The Coosa River is one of Alabama's most developed rivers. It begins at the confluence of the Oostanaula and Etowah Rivers in Rome, Georgia. Around 90% of the Coosa River's length is located in Alabama. The river starts in Rome, Georgia and ends just northeast of the Alabama state capital, Montgomery, where it joins the Tallapoosa River to form the Alabama River just south of Wetumpka. Coosa County, Alabama is located on the Coosa River. There are a total of seven dams between Georgia and the Coosa’s confluence with the Tallapoosa River which impound the Coosa River's natural flow for almost its entire length in Alabama. Hydroelectric power dams have proved very valuable to the citizens of Alabama, but costly to some species endemic to the mainstem of the Coosa River. In Alabama itself, most of the river has been impounded, with Alabama Power, a unit of the Southern Company, maintaining seven power dams on the Coosa River to this day. The Coosa River flows 30.4 miles west-southwest from Rome, Georgia entering Lake Weiss at the Alabama state line. Four concrete boat ramps on the river offer boaters easy access to the upper, middle, and lower portions of the river. The river is accessable by prop-boats over most of its length, though care is needed as floating debris is commonplace on the river.
The Coosa River is one of Alabama's most developed rivers. It begins at the confluence of the Oostanaula and Etowah Rivers in Rome, Georgia. Around 90% of the Coosa River's length is located in Alabama. The river starts in Rome, Georgia and ends just northeast of the Alabama state capital, Montgomery, where it joins the Tallapoosa River to form the Alabama River just south of Wetumpka. Coosa County, Alabama is located on the Coosa River. http://en.wikipedia.org/wiki/Coosa River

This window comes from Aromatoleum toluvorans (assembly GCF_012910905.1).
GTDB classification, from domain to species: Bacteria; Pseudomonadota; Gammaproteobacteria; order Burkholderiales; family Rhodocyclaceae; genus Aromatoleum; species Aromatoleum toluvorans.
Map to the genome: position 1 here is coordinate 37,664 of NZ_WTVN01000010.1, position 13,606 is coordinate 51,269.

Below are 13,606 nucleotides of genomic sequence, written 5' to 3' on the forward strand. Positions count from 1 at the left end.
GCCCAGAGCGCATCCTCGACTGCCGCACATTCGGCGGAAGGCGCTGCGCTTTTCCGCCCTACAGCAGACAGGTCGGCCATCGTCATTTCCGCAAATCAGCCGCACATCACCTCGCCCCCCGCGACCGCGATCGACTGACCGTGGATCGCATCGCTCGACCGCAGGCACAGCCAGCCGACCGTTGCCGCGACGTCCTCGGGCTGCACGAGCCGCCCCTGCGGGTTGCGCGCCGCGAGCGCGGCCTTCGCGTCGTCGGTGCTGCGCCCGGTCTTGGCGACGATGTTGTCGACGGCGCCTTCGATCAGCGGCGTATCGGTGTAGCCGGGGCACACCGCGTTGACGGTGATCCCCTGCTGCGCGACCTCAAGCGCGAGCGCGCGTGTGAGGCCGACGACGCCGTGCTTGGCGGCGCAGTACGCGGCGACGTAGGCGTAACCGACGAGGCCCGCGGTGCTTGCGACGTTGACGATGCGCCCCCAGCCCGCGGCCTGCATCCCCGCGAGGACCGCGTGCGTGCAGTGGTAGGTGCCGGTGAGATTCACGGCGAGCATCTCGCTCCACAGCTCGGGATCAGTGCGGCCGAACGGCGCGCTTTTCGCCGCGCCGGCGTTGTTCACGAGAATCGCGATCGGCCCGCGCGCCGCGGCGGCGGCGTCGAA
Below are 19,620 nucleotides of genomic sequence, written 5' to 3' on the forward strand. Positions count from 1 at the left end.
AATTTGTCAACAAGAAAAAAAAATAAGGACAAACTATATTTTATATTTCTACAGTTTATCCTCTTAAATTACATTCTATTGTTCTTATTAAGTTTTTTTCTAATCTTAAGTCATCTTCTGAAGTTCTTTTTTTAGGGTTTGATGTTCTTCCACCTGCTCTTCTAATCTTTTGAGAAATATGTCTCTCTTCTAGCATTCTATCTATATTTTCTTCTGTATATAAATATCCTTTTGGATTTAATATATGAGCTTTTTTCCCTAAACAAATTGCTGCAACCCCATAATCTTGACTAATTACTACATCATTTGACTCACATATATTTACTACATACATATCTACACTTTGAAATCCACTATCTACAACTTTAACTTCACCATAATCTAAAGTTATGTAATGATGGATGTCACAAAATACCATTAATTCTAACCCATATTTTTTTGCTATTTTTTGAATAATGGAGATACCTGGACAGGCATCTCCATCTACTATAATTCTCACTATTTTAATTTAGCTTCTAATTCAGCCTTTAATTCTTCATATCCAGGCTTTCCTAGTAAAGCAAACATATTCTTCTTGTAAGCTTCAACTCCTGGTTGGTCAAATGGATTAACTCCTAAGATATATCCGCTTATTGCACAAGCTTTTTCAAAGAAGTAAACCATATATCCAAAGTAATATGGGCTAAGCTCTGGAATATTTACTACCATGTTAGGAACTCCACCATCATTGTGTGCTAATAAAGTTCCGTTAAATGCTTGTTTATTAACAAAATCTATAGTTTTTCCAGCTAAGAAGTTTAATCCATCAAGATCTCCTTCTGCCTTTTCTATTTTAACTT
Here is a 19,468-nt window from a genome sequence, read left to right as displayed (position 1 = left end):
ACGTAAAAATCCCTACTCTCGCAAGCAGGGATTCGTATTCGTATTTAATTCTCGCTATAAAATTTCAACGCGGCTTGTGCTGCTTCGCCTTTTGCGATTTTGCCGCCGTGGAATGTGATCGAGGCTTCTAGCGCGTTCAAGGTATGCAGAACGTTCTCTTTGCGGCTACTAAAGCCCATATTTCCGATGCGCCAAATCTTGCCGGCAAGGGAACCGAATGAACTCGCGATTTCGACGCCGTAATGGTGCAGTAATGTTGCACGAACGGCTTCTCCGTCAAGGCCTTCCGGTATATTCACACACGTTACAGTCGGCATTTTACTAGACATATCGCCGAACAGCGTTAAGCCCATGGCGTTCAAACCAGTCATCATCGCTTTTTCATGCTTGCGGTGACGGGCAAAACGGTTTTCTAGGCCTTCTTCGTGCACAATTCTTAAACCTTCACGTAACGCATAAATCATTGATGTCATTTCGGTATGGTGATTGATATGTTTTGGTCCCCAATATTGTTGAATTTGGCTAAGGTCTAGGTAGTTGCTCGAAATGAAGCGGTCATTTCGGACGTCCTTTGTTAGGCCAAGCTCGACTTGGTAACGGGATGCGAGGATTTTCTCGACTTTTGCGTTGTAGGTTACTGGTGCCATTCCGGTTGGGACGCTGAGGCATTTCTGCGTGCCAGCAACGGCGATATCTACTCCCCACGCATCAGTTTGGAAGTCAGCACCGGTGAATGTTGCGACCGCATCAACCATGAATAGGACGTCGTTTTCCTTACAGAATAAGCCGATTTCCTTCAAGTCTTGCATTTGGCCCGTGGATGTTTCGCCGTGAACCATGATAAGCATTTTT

From late February through early April, white bass pile up in the Coosa River as they make their annual spawning run from Lake Weiss. Numbers will be down this year as past years spawning success has been low due to persistent drought conditions. The river section between the River Road boat ramp near Coosa, upstream to the Mayo Lock and Dam Park is prime A territory for catching spawn run white bass. Males will typically be ¾ lb. and show up on the spawning ground first, while egg-laden females in the 1-2 lb. range show up later in the season. Key in on creek mouths and fallen trees with good water flow around them in the main river. Hungry white bass congregate in these areas waiting on food to pass by on the current. Anglers targeting white bass should try casting small jigs and crankbaits in shad patterns or use live bait. Most likely, anglers will catch a mixed bag of white bass and crappie using these techniques. The Coosa River is home to one of only a handful of naturally reproducing land-locked striped bass populations in the world. The average Coosa striper is 5-6 lbs., but linesides exceeding 30 lbs. are often caught during the spring spawning run in the area from the Mayo Lock and Dam upriver to Rome. Live or cut shad is the most popular bait, but a few stripers are fooled using artificial lures such as bucktail jigs, shad colored crankbaits, and large jerkbaits fished in swift water near fallen trees. After the spawn, stripers disperse all over the Coosa River basin in search of cool waters to beat the summer heat. These fish can be found hiding wherever there is cool water in the rivers and smaller tributaries of the Coosa River. Find one of these spots and striped bass could be on the menu all summer. When cooler fall temperatures arrive, stripers will begin moving back toward the main lake where anglers can find them chasing shad on the main river. From mid to late winter the lower sections of the Coosa River into Lake Weiss are good bets to find some winter striper action. Largemouth bass predominate, but spotted bass up to 4 lbs. occur in fair numbers around the main rivers bluff banks and creek mouths. To take advantage of an excellent largemouth bass fishery, anglers must move into the sloughs and backwaters off the main stem of the Coosa River. Areas like Brushy Branch (Big Cedar Creek), Kings Creek, and Mt. Hope Creek hold plenty of largemouth, but these stump-laden waters must be boated with care. The average bucketmouth will weigh 1-2 lbs., with larger individuals topping the 7-8 lb. range. Blue, channel and flathead catfish of all sizes are abundant. The larger blue catfish can top 50 lbs. Fish for these whiskered behemoths in and around log jams common along the river. Cats can be taken with a number of unsavory baits, but anglers should keep in mind most trophy cats are after live prey such as shad or bream. Freshwater drum, smallmouth buffalo, gar and suckers are abundant in the Coosa. The average drum is slightly over 12 inches, but prepare to hook into some bull drum over 20 inches in length. Bluegill, redbreast sunfish and redear sunfish round out the fishing opportunity in the Coosa River.
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